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Volume No. 1 Issue No. 90 - Friday February 16, 2007
Death by Fire - The Explosive Story of the 1963 Carnival Tragedy
Gabriel Christian


In what is a dramatic first for Dominica's Carnival Season, a book will be launched during Carnival 2007 which explores one of Dominica's most mysterious events: The 1963 Carnival Monday Fire.

On that day an explosion took place at the back of the Mexican Band on King George V Street, Roseau in which three sensay clad masqueraders were killed and nineteen others wounded. An event which some consider a mysterious accident and most consider a crime.

Since writing their first book In Search of Eden-Dominica-The Travails of a Caribbean Mini-State in 1992, Irving W. Andre and Gabriel J. Christian have consistently broken new literary ground where Dominica is concerned.

Eden’s analysis of Dominica's recent history has been well received, as has Andre’s works on local luminaries such as Frank Baron, Edward Olive LeBlanc, and Dr. D.O.N. McIntyre.

Christian's Rain on a Tin Roof (1999) went on to earn Five Stars on Amazon.com and continues to entertain many new readers of Caribbean literature. Now, the co-authors most ambitious – and some would say spellbinding work Death by Fire – The Explosive Story of the 1963 Carnival Tragedy is set to hit bookshelves on Dominica in time for the 2007 Carnival season.

Published by Pont Casse Press, and printed by the University of Toronto Press, the almost 300 page book; has thick sheaf of historic photos.

The book is a serious analysis of the 1963 Carnival Monday Fire which took the lives of three dynamic young Dominicans: Eddie Martin-founding member of the Swinging Stars and a guitar virtuoso; Eric Shillingford-dashing Vauxhall car and truck dealer, Eric Bakery entrepreneur and civic leader; George James-the best saxophonist in the land and legendary leader of G.J. Orchestra.

In a vibrant work, complete with period photos of Carnival and the personalities involved, we are taken on a historical journey of Dominica in 1963 and the genesis of the island's carnival from colonial days to the present. The pages pulsate with the stirring lyrics of the chante mas and lapo cabwit.

We read of the exploits of ban mauvais masqueraders in their heyday; the origins of songs such as Adieu William O! and Dife Mama Dife!—all this building to a crescendo of color and drama, marred by tragedy, on that sunny Carnival Monday, forty-four years ago.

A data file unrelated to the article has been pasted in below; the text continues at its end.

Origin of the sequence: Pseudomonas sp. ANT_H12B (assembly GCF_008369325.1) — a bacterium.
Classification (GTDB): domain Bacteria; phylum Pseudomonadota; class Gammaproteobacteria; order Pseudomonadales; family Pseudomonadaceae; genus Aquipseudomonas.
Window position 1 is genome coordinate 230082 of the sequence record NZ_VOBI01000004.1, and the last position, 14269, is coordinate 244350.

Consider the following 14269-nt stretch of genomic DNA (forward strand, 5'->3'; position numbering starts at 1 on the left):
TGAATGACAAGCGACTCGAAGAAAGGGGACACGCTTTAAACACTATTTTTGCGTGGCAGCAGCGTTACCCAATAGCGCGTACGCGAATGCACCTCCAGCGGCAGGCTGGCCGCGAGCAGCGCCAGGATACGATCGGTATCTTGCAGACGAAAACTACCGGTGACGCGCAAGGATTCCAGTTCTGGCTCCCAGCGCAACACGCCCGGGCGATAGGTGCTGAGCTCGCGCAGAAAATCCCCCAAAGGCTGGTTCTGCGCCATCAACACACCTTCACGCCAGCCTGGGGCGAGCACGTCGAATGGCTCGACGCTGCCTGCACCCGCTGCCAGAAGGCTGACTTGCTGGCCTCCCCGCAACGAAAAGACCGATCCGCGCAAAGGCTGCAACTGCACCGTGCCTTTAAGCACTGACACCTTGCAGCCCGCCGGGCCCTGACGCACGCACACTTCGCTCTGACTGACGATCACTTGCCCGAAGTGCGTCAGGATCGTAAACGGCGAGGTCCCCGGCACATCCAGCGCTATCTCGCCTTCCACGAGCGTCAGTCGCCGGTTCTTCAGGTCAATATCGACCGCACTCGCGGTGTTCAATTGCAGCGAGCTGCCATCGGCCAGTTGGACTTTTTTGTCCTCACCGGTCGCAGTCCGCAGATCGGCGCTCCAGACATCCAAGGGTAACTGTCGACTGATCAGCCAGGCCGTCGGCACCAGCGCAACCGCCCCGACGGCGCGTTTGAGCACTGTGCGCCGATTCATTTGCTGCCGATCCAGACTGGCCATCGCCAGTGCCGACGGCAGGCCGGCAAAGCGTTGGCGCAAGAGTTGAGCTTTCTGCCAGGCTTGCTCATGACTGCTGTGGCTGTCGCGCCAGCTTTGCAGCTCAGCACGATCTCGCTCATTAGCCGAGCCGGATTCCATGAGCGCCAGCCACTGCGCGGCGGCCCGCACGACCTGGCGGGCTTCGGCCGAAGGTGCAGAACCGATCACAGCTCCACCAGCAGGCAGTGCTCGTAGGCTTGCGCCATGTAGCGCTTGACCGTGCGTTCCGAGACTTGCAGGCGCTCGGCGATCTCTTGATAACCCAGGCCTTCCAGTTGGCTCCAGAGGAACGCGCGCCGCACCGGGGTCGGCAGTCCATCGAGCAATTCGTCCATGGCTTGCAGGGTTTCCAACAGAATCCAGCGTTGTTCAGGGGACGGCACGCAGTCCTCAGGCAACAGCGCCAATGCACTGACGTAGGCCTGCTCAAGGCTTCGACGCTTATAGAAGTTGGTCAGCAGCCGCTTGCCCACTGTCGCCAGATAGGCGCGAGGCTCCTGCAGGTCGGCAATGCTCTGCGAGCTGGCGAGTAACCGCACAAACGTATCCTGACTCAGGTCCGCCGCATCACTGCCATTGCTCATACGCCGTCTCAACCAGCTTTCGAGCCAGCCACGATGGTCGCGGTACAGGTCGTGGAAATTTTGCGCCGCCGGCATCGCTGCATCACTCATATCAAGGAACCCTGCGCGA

The authors reveal how they discovered the 1963 Commission of Inquiry Report into the Fire, authored by investigating Judge E.L. St. Bernard, in the summer of 2006. The authors, with pains taking detailing, spoke to dozens of Dominicans – and some non-Dominicans – who recalled the fire and its aftermath.

We get to hear from the victims, such as Rupert Lance, Kathleen Trotter, Vivian Webb and others; and we are provided with an appendix containing the actual report.

The vivid reportage is at times troubling, if not shocking! Yet, through it all we sense the best efforts of the authors to make this a moment of reasoned reflection about our condition as a people, as mirrored by our communal festival: carnival. The work entertains, while educating one and all about Dominica's fascinating history.

The authors take the opportunity to call for the three deceased masqueraders to be declared National Cultural Heroes. They reflect on the steps we can take to better anchor our festivals; to include a National Carnival Hall to display the Carnivals of years past.

In their many years of writing together, and individually, the authors have grown tremendously and each have their unique styles and strengths. In this work they have done a service to us all by shining a new light on our carnival.

That they do so against the vivid backdrop of a tragedy which teaches us much about ourselves, affirms our maturity as a people.

That, even in the midst of gaiety, we must ponder our fate and find transcendental meaning in what we do-lest we descend to being caricatures who merely exist to amuse others. In what is a timely work, Death by Fire assures all that Eddie, Eric and George did not die; rather they ascended to that place where Carnival legends reside.

And that we shall remember them, every carnival day and beyond, when we see a rainbow in the sky.

____________ Death By Fire will be available at Frontline Bookstore and other fine business houses around Dominica

Comments about this article? Email:
editor@
thedominican.net
Telephone:
1-703-861-9411
Fax:
1-202-589-7937

Volume No. 1 Issue No. 94
Chavez visits Dominica
History of Zouk
Carnival Fire
My wayward friend
The greenest island



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